Ilan Manouach | Workshops
23501
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Conceptual comics Workshop


 

The Conceptual Comics Workshop emphasises the directness of a subversive, marginal art form whose democratic potential depends on its ability to be criticised within itself. In the absence of passionately critical discourse in comics, the erratic insights of curatorial and publishing initiatives have failed to produce the conditions for a fluid transdisciplinarity. The workshop brings to the fore practices that are unaffiliated with the commonly accepted history of the medium. It holds that if a comics genealogy exists, can only be individual and idiosyncratic and each of the different assignments explores the very substrate of the comics medium not as a culturally neutral site, but as a way to build alternative historiographies, replete with their own material properties and signifying potential. By arguing and reclaiming the unlocatedness of conceptual comics, entrenched between more respected form of expression, such as poetry, artist books or contemporary art, we will explore issues of legitimacy and ask: In which language may one describe artistic practices that swear fealty to no single history, no major canons and established critical methodologies? And how can one describe the unfixed substances of a subcultural production negotiating linguistic and extralinguistic meanings in a globalised world, other than as realms of affects, potentials and strategies?


Shapereader Workshop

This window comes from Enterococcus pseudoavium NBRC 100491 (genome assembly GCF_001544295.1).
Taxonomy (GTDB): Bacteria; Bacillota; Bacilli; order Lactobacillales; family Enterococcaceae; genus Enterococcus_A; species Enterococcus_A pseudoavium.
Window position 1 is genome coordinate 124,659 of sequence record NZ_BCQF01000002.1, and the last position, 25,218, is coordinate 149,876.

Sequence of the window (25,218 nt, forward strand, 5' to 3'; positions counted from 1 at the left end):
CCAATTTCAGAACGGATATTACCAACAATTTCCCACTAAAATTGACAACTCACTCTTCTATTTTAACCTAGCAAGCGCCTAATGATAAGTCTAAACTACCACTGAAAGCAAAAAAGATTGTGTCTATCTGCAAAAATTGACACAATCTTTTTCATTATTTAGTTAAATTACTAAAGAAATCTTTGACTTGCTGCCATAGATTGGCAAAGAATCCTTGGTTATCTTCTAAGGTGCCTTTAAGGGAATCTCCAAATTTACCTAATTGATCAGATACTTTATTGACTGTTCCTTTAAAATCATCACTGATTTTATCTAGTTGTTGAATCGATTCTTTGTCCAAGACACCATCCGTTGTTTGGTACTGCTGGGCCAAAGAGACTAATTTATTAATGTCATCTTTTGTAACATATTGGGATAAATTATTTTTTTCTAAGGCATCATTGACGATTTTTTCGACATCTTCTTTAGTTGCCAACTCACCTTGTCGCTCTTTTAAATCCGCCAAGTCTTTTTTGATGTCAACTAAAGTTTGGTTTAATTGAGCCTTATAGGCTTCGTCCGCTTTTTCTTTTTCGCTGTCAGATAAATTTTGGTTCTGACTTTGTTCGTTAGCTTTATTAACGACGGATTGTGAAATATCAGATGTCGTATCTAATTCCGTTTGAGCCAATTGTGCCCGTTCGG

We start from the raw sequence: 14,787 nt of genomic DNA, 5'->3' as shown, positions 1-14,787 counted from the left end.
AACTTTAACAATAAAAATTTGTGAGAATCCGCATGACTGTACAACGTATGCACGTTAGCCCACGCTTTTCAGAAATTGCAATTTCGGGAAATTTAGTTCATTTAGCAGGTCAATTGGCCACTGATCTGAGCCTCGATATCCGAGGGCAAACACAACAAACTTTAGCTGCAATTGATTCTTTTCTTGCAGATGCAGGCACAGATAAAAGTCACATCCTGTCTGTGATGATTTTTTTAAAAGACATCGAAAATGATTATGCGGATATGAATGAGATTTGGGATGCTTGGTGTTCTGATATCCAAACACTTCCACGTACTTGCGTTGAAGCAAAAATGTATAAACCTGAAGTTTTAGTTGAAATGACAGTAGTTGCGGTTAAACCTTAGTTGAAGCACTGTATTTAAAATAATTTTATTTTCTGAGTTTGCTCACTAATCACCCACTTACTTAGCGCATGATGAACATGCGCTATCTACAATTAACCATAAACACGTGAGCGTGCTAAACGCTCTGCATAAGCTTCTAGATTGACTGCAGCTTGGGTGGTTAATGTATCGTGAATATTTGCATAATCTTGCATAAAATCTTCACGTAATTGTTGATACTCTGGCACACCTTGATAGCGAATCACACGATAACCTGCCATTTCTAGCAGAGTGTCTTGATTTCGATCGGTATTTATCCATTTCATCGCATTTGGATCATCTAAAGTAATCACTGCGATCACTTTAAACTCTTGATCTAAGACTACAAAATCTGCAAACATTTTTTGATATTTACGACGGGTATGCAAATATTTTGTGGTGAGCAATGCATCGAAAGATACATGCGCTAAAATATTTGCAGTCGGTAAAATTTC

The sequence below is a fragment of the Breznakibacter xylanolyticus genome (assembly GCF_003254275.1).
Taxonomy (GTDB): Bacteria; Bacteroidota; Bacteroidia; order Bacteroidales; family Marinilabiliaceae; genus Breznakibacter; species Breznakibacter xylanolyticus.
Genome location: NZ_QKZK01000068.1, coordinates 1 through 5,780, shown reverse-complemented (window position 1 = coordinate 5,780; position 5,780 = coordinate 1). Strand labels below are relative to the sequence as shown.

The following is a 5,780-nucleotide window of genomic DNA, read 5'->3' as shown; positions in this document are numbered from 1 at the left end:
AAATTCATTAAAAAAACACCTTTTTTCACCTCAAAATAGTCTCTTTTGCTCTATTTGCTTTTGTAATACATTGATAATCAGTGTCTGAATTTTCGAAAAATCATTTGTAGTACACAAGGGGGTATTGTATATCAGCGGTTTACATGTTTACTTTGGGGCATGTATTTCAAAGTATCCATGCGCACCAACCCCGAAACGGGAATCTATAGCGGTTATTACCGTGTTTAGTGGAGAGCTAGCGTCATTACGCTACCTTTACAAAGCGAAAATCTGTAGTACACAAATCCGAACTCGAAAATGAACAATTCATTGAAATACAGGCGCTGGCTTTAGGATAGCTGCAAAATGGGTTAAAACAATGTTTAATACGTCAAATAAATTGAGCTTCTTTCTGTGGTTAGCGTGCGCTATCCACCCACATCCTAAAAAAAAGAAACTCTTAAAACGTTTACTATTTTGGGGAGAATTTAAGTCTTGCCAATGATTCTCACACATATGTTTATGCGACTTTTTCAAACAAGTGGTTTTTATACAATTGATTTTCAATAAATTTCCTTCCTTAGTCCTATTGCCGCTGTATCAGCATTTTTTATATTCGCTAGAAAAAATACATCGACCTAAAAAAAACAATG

Shapereader is an invented system of tactile communication that was initially designed for the purposes of visually impaired users in regards to tactile textual production. It is unbound by the particularities of ethnic and native alphabets or Braille code and addresses all users, regardless of their nationality, language, educational level, or subsistence under any visual handicap. The resulting workshop is a unique occasion for visually impaired and sighted participants to meet and create side by side a tactile narrative based on an ad-hoc language. The group is given a set of tablets carrying different geometric engravings. The participants learn how to collectively identify the different shapes. By activating tactility as a cognitive tool, they then proceed to attribute meanings to the different shapes. The goal of the workshop is not simply to reflect the community’s expression by a collectively-built story, but to provide the very same genetic material for textual production: a repertoire of empty symbols that can be reiteratively attributed different meanings and functions according to each community’s specific needs, preoccupations and issues.